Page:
On the contrary, Mogadishu has flexed its muscle much more in recent years and effectively amassed more power under the leadership of Hassan Sheikh.
Despite the draft constitution calling for a negotiated settlement on the status of the capital, Somalis are denied of any open discussion on the matter. If so, Hassan abused Mogadishu’s status as the nation’s capital and milked all the benefits that come with said status to his political objectives. This in total contravention of the federal arrangement agreed upon.
The federalist concept involves multiple centers of power and equitable distribution of resources, national institutions and uniform legal instruments to ensure unity with diversity. Instead of strengthening and rebuilding their regions, most of the elites from the periphery regions rushed back to Mogadishu as soon as AMISOM restored a modicum of peace and stability. By de facto, though, Hassan Sheikh inadvertently abandoned the initial motto of federalism which stipulated the rebuilding of the country from bottom up.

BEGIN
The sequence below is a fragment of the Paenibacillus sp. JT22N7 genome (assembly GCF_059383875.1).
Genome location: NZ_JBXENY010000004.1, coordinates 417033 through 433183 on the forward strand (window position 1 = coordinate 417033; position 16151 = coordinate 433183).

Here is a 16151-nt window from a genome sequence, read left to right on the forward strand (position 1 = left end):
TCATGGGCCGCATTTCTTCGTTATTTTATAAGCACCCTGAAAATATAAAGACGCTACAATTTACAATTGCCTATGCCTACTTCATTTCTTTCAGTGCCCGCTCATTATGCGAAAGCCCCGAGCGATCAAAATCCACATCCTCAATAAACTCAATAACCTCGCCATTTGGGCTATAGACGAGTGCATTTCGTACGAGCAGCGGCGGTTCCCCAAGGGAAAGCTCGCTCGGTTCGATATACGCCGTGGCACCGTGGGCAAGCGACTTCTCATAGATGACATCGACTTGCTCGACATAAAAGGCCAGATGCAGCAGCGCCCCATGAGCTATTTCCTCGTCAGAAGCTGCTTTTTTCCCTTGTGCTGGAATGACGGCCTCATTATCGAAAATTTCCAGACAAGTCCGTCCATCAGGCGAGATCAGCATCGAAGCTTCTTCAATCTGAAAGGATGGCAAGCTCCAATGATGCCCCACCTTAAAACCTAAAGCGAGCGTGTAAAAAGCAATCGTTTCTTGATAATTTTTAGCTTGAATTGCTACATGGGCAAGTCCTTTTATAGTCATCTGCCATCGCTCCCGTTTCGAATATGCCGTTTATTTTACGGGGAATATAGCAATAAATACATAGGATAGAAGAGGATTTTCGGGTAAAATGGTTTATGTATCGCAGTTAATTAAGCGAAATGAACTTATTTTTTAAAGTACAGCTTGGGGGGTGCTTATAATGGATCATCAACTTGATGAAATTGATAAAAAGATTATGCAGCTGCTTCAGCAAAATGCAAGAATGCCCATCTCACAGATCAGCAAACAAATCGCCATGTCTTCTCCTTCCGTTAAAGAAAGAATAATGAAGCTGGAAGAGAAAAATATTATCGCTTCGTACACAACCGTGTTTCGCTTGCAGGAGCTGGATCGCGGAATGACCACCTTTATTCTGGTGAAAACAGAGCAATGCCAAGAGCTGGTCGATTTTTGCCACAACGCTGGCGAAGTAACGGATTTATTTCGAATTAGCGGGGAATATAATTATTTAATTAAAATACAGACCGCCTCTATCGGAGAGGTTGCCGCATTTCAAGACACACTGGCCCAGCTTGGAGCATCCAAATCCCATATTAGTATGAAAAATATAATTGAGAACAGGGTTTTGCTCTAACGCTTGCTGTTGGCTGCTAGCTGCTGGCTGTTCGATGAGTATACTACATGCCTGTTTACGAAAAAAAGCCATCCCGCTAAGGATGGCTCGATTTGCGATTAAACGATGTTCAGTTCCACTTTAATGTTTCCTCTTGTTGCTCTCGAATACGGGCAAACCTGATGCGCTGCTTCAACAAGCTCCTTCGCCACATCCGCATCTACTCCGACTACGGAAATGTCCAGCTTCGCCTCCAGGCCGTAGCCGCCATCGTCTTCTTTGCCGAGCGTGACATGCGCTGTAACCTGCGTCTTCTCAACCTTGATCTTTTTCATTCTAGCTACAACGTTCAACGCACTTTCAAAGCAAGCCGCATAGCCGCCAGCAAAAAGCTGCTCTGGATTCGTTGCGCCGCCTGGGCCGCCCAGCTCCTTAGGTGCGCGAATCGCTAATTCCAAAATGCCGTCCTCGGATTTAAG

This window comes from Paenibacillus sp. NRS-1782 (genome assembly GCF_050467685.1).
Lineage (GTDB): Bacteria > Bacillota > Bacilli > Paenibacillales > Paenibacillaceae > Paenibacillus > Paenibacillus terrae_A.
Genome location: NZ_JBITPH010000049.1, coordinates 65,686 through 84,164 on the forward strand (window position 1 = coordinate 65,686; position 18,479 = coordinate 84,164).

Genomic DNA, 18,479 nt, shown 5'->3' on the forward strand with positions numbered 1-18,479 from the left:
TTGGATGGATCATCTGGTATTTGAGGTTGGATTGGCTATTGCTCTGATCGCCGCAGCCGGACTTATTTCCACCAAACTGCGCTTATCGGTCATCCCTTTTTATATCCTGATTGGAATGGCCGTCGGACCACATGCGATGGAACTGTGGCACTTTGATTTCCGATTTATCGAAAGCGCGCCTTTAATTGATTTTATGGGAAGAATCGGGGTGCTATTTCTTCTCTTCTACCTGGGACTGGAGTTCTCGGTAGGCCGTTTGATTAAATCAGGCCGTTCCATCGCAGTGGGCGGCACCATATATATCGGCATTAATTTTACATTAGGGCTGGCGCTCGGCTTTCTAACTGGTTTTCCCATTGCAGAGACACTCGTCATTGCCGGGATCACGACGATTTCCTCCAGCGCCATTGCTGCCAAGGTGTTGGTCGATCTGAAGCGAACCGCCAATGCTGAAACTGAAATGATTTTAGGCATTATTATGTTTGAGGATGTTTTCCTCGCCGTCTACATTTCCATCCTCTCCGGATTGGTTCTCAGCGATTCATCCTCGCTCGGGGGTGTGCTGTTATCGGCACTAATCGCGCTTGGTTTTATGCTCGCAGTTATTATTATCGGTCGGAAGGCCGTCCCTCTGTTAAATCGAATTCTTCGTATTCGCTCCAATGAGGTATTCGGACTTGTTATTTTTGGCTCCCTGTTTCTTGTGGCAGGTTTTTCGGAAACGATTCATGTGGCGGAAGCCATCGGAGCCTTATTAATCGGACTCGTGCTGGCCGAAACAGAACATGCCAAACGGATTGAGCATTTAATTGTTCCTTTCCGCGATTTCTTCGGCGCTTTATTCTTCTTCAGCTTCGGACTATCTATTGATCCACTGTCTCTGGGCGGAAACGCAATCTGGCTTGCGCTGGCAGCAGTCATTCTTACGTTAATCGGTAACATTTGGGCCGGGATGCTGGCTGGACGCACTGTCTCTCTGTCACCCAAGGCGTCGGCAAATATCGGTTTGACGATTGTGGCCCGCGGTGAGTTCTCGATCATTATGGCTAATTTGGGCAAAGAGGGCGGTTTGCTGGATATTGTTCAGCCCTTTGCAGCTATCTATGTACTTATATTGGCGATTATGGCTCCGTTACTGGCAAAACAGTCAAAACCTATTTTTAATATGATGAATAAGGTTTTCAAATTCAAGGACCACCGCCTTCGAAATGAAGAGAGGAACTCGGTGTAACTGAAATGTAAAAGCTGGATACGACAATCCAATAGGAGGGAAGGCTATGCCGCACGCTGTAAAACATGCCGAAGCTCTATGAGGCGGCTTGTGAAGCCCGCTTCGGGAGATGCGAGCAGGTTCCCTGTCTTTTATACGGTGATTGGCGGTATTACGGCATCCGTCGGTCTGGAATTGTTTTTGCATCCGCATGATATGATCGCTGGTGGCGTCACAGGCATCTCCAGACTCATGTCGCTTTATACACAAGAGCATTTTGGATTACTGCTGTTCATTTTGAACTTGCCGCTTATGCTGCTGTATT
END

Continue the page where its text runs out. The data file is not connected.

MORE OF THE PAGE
If the telltale signs of electioneering, including but not limited to the influence of money in vote buying, the role of Mogadishu as the main theater for horse trading in the selection of the president, and the complete monopolization of state infrastructure such as the media, are any indications, Hassan could emerge the winner of this election.
There could also be one remote scenario where someone else can beat the incumbent. That scenario would require that all the opposition candidates back one single strong candidate after the second round so that Hassan’s ability to buy votes would be significantly curtailed. That candidate should be anyone who gets the largest number of votes among the crowded field of opposition individuals. It ain’t over until Eddo Macaan sings.
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Faisal Roble, a writer, political analyst and a former Editor-in-Chief of WardheerNews, is mainly interested in the Horn of Africa region. He is currently the Principal Planner for the City of Los Angeles in charge of Master Planning, Economic Development and Project Implementation Division.